A separate kitchen, free movement in the jail premises were among some of the perks provided to her. And instance of her meeting a visitor for more than 4 hours was also reported, while the maximum time a prisoner is allowed to meet a visitor is 45 minutes. A similar situation took place in Tihar Jail, Delhi when Mr. Subrata Roy, former Chief of Sahara India Parivar, was alleged to have paid a bribe for preferential treatment. That included an air-conditioned room, a western toilet, a mobile phone and wifi among other things. There is a section of media and activists who run under the slogan ‘Democracy is under threat’. Where is this section hibernating in situations like these? Or do their microphones only appear when favours are done for them? How do we justify the glorification of suicide committed by an ‘outsider’ celebrity when more those 1.3 lakh suicide deaths were reported in India last year? Where is the protector, guarantor and interpreter of fundamental rights? Why are they enjoying the show as mute spectators? It is evident that the elected monarchs don’t wish to be dethroned by those who crowned them in the first place.Hence, the real picture is being blurred by them. Selective raising of voices is in vogue. Voices are only raised in matters concerning the highly influential strata of society.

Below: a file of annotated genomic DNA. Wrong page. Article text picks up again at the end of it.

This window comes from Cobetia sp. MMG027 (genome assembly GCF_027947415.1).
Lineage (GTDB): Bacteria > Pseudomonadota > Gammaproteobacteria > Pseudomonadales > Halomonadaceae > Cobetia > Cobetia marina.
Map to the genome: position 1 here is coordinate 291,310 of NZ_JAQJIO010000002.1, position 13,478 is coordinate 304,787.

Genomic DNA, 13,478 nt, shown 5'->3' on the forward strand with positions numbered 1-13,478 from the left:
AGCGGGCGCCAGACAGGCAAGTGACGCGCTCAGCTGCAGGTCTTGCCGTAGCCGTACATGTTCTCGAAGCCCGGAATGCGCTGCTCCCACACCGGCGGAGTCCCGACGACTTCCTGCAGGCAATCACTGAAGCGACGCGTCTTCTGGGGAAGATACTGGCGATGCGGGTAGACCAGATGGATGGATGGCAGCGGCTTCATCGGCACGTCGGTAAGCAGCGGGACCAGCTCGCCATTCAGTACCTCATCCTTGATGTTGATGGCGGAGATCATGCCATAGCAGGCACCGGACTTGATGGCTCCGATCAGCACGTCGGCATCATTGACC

As citizens of democracy, it is our duty to present these questions in the public arena. This problem has been part of our history since the days of Mahabharata when Dronacharya asked Eklavya for his thumb and has continued till date. A parallel can be drawn between that story and the present day situation. Eklavya cut off his thumb and presented it to Dronacharya, as ‘Guru Dakshina’, when he asked for it because the former considered him as his Guru or mentor and had faith in him. The ‘thumb’ in that story symbolizes the ‘vote’ of the common man today. The latter votes for a particular leader because of the belief he has in him. Once the leader is elected, the common man who bestowed that faith is forgotten. Attempts to curb this problem haven’t been very successful in the past because it is stubborn and resurfaces time and again. Not only is the State heavily involved, but so is the public. The moral, ethical, legal, cultural and social aspects are the real challenges to it. To say that a solution can be found is naïve because the problem can only be controlled and not completely eradicated. Common man is at the center stage. Voters should have the real power so that they will not be bulldozed once the ruler is elected. They should have the right to recall, so that rulers will be held accountable. If people can vest the power, they should also be able to divest it in exceptional circumstances. The system of checks and balances should be brought from paper to reality because it has been rightly stated by Lord Acton; Power corrupts and absolute power corrupts absolutely.